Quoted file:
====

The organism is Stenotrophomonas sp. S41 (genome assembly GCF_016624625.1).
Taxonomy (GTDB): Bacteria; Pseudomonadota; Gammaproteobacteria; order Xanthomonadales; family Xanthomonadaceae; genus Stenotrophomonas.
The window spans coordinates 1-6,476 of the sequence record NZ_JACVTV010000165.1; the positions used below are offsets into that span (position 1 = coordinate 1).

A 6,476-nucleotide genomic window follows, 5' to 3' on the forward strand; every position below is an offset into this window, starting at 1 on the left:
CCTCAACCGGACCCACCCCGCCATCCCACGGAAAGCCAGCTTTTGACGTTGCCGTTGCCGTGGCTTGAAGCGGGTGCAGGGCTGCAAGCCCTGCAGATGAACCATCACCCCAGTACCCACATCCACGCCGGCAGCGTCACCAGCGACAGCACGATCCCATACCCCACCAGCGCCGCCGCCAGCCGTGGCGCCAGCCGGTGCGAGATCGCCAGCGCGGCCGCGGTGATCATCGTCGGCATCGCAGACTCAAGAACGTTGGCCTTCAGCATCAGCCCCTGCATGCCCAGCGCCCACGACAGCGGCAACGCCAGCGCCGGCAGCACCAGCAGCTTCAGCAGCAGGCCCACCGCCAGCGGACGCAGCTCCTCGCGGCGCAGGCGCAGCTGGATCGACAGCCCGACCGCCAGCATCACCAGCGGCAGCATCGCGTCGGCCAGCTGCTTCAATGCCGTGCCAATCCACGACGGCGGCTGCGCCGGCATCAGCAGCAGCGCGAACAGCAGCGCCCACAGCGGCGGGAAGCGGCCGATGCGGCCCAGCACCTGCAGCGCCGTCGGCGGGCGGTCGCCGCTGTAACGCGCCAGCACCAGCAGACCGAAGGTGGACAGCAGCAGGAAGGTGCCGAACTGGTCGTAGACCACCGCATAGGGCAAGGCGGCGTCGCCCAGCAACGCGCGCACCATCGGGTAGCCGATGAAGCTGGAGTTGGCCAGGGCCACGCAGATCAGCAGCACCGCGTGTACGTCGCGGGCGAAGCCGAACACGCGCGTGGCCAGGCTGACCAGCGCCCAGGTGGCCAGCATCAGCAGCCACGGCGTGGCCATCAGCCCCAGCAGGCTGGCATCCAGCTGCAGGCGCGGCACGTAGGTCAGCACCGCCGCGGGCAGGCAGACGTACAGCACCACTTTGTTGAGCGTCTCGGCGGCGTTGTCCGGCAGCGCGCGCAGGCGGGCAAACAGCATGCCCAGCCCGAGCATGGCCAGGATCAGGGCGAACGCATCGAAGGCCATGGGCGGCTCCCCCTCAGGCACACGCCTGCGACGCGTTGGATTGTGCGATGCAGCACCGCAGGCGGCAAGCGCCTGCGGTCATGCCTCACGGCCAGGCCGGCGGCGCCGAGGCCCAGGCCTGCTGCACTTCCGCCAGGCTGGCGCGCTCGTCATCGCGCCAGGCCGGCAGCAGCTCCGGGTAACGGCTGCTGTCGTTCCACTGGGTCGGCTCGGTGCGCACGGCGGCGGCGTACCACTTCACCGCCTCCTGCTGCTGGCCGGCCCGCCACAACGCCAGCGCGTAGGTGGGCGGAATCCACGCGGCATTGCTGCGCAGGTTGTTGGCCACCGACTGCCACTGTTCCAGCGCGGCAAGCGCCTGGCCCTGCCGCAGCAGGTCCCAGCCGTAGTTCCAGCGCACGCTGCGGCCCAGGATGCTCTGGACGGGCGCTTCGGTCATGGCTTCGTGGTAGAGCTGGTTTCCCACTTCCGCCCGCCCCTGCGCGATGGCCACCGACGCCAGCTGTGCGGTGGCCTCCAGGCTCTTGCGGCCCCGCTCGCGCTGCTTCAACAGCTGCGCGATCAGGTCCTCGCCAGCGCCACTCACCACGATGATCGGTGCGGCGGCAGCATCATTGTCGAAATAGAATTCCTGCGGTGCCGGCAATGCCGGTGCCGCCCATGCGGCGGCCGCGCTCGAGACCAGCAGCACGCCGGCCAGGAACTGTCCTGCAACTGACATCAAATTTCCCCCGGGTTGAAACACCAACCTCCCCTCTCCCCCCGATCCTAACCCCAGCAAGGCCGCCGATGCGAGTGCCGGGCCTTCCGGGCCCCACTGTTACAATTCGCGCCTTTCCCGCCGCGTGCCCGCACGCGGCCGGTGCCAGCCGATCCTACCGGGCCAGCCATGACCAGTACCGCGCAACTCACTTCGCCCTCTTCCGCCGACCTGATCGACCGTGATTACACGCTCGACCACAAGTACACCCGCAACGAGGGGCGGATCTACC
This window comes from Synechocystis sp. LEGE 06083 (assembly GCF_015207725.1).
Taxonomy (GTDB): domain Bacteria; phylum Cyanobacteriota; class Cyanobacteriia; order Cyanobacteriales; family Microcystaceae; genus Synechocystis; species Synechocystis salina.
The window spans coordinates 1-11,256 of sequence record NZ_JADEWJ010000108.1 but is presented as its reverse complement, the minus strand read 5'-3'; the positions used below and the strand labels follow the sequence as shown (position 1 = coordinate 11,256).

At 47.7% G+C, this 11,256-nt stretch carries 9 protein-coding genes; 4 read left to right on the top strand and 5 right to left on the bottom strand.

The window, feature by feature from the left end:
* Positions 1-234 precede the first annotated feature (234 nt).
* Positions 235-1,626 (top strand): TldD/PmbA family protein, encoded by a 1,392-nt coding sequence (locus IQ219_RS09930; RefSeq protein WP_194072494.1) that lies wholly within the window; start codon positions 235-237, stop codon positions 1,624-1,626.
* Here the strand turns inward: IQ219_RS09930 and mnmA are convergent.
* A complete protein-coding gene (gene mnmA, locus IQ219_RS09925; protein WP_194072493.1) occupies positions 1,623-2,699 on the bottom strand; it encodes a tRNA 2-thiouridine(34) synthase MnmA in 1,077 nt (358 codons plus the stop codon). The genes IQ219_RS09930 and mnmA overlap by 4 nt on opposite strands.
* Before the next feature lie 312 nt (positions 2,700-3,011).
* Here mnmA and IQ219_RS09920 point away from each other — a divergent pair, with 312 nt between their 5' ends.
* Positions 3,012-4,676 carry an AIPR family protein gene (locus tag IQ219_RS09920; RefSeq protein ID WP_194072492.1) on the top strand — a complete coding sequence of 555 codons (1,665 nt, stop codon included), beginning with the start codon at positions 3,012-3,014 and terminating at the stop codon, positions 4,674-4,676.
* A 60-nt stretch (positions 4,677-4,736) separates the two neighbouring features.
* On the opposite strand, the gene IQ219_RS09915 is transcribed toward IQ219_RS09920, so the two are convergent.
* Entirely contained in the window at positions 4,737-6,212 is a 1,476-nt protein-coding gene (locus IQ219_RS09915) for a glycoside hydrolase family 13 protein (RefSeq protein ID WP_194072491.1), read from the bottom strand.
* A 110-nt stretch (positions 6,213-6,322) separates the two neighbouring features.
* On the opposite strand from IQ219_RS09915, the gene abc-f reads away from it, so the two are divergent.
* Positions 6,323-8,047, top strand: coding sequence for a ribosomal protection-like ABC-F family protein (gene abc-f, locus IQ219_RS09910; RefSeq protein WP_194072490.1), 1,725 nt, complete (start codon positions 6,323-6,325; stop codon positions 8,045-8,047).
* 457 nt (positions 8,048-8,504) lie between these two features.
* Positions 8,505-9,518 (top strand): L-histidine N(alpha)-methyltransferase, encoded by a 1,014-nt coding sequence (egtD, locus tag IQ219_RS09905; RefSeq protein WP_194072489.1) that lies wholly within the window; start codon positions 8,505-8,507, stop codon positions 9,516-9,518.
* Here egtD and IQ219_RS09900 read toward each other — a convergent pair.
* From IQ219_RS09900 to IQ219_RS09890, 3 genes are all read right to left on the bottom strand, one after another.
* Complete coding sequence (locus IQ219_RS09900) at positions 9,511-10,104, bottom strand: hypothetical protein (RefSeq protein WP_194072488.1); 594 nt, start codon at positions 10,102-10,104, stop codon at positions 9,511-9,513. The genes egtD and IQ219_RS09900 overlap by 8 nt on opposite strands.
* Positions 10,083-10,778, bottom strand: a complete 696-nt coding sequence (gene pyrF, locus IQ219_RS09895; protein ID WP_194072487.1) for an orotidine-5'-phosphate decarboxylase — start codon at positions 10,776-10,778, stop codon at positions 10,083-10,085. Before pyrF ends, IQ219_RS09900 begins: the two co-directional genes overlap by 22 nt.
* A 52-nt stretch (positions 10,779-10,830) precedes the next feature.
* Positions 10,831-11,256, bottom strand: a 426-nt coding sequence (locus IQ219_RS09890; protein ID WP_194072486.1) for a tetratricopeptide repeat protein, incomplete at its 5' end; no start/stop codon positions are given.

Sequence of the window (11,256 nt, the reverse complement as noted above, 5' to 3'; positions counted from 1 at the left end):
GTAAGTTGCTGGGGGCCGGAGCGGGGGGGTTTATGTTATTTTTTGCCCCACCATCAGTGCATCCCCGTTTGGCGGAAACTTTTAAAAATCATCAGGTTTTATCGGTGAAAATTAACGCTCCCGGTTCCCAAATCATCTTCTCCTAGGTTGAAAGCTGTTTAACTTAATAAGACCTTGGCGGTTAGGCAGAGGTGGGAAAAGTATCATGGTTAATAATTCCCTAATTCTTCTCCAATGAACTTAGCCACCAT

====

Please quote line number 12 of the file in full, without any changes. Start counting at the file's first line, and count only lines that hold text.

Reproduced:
* Positions 235-1,626 (top strand): TldD/PmbA family protein, encoded by a 1,392-nt coding sequence (locus IQ219_RS09930; RefSeq protein WP_194072494.1) that lies wholly within the window; start codon positions 235-237, stop codon positions 1,624-1,626.